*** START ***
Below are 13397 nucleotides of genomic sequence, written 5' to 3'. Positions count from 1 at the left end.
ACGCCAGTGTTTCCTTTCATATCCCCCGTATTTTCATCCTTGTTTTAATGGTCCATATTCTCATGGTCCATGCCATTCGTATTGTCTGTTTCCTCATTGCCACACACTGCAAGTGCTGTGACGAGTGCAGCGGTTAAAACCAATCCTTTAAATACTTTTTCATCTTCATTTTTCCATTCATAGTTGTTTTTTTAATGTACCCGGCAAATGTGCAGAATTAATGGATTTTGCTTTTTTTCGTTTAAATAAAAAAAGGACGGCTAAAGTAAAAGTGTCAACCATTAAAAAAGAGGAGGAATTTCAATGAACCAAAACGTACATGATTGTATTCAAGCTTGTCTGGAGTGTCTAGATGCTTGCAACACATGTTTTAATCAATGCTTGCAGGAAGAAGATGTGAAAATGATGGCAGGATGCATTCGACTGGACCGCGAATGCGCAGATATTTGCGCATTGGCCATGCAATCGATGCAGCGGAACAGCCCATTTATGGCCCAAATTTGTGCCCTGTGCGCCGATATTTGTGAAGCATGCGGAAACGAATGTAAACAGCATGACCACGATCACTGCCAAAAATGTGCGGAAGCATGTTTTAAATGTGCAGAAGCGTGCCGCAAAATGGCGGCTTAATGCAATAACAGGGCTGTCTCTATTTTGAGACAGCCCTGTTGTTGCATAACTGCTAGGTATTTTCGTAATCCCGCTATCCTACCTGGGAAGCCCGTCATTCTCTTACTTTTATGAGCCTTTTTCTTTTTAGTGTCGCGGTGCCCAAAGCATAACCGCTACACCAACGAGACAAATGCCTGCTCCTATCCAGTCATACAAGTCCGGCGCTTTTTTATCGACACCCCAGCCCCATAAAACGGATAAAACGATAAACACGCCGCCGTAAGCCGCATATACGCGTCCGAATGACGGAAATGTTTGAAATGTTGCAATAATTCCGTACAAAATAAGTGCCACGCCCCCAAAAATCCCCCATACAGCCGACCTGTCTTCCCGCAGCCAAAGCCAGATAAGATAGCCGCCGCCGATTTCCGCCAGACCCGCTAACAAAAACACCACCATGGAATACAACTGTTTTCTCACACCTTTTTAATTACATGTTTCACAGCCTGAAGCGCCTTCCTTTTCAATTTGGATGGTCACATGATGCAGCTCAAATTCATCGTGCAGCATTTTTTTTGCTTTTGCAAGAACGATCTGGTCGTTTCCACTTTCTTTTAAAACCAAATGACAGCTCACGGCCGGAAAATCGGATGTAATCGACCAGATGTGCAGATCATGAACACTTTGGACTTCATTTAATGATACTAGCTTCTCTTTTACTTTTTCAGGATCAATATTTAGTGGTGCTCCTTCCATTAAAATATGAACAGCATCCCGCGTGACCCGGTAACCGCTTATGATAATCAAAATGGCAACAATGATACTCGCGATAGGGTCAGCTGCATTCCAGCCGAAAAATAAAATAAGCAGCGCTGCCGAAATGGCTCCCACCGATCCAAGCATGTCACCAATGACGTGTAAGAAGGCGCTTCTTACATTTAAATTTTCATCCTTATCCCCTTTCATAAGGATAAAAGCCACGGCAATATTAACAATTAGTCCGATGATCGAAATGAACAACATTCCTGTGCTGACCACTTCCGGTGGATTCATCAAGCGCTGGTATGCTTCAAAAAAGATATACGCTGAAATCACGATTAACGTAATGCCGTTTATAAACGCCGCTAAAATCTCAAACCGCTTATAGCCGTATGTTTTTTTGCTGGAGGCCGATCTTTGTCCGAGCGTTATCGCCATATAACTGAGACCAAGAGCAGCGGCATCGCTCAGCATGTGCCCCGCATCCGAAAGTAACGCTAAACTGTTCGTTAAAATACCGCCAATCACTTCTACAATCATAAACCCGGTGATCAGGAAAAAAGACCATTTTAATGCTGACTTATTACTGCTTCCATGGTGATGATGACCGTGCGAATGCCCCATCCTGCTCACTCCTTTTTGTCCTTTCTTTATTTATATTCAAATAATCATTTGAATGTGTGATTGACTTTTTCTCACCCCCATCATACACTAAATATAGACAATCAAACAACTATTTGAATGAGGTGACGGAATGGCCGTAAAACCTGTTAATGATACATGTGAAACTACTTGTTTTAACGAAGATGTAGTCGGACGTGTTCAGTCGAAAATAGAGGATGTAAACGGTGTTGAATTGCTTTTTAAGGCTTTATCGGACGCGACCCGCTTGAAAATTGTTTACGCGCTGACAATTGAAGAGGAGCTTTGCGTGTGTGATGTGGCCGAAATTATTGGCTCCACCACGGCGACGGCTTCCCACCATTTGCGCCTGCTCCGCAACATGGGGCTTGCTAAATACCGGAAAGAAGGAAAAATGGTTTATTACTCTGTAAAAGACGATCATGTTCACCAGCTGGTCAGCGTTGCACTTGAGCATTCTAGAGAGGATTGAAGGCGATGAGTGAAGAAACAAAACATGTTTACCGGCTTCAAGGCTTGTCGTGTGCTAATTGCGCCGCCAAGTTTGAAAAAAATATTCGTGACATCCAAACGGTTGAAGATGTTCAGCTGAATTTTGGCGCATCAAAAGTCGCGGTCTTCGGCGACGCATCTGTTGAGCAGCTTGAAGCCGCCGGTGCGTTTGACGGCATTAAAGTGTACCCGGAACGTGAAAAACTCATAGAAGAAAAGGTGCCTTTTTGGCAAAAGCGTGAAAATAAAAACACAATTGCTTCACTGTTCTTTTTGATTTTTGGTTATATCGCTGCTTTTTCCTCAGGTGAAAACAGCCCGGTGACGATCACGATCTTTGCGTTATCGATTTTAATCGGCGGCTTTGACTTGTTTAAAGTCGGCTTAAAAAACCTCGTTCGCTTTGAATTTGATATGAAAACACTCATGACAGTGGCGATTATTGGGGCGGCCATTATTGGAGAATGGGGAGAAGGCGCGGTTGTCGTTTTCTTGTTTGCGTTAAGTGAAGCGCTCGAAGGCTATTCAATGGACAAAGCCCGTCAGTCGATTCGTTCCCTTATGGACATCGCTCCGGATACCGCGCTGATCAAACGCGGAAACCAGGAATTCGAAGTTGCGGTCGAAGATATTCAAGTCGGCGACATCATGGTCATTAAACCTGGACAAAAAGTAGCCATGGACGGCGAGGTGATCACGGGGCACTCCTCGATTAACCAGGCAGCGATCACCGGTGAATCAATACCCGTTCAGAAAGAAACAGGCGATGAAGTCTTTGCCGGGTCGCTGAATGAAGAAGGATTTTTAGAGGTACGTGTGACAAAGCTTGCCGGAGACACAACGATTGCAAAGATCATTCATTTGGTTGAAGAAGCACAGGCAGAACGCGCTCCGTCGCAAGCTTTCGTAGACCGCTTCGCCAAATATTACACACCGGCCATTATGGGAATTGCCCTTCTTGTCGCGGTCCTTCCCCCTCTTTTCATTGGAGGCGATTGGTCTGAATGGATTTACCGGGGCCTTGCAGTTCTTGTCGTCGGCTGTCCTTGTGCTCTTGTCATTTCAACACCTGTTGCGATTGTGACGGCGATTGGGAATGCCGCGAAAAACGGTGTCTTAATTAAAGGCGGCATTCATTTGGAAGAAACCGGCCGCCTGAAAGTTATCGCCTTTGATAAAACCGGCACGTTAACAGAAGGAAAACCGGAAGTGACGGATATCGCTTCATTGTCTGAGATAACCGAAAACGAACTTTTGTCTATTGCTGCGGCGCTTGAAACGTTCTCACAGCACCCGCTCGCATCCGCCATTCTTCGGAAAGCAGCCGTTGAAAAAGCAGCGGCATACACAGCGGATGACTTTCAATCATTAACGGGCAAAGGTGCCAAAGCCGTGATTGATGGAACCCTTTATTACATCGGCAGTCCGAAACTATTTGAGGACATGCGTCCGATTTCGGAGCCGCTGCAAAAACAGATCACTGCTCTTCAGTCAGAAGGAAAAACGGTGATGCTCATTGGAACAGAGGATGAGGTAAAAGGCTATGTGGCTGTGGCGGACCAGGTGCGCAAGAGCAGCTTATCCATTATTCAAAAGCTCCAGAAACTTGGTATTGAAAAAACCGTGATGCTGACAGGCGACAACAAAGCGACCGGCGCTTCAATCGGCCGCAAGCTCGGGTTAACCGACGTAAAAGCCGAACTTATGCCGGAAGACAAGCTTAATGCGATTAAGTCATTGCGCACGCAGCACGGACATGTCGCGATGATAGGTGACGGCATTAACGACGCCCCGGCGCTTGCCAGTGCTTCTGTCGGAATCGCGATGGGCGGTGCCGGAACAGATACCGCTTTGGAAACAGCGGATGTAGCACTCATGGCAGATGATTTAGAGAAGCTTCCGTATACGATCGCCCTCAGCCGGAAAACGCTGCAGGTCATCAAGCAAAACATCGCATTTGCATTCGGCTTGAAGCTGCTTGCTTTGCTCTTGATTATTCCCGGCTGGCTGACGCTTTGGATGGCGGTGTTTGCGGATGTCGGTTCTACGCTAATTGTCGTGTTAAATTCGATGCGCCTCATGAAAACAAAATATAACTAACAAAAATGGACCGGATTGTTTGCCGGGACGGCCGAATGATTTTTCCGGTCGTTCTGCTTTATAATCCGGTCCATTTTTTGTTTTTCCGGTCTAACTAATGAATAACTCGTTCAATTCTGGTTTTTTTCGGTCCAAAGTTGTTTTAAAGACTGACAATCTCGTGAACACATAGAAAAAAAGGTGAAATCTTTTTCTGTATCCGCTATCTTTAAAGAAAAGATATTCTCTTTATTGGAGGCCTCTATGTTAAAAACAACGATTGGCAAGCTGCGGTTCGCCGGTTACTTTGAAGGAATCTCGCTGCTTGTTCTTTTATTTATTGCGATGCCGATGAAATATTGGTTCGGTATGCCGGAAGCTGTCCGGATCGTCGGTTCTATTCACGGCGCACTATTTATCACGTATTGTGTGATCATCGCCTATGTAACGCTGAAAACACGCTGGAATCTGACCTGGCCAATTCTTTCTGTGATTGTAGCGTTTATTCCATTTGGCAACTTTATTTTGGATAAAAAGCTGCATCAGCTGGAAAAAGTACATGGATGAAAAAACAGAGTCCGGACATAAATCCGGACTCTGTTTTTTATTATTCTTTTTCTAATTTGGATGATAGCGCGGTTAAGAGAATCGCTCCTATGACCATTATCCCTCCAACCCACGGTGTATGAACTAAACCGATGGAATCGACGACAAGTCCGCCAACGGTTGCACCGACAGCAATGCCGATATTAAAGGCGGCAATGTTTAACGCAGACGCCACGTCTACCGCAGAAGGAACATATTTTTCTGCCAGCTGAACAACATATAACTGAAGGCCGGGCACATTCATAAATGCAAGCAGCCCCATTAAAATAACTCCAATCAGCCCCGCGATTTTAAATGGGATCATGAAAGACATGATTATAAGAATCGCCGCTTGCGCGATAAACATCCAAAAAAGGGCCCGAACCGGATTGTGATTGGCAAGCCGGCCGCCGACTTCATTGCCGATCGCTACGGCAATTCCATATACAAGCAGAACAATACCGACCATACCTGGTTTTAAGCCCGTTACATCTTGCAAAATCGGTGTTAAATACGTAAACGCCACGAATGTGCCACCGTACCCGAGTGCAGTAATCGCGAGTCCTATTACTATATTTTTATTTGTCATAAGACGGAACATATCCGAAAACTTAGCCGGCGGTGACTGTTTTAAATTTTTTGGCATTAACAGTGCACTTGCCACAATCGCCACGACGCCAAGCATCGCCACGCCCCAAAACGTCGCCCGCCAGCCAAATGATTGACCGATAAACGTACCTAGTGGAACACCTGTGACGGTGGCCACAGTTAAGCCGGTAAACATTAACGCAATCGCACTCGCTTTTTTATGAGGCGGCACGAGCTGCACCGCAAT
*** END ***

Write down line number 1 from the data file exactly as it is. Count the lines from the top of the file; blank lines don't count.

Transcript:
Below are 13397 nucleotides of genomic sequence, written 5' to 3'. Positions count from 1 at the left end.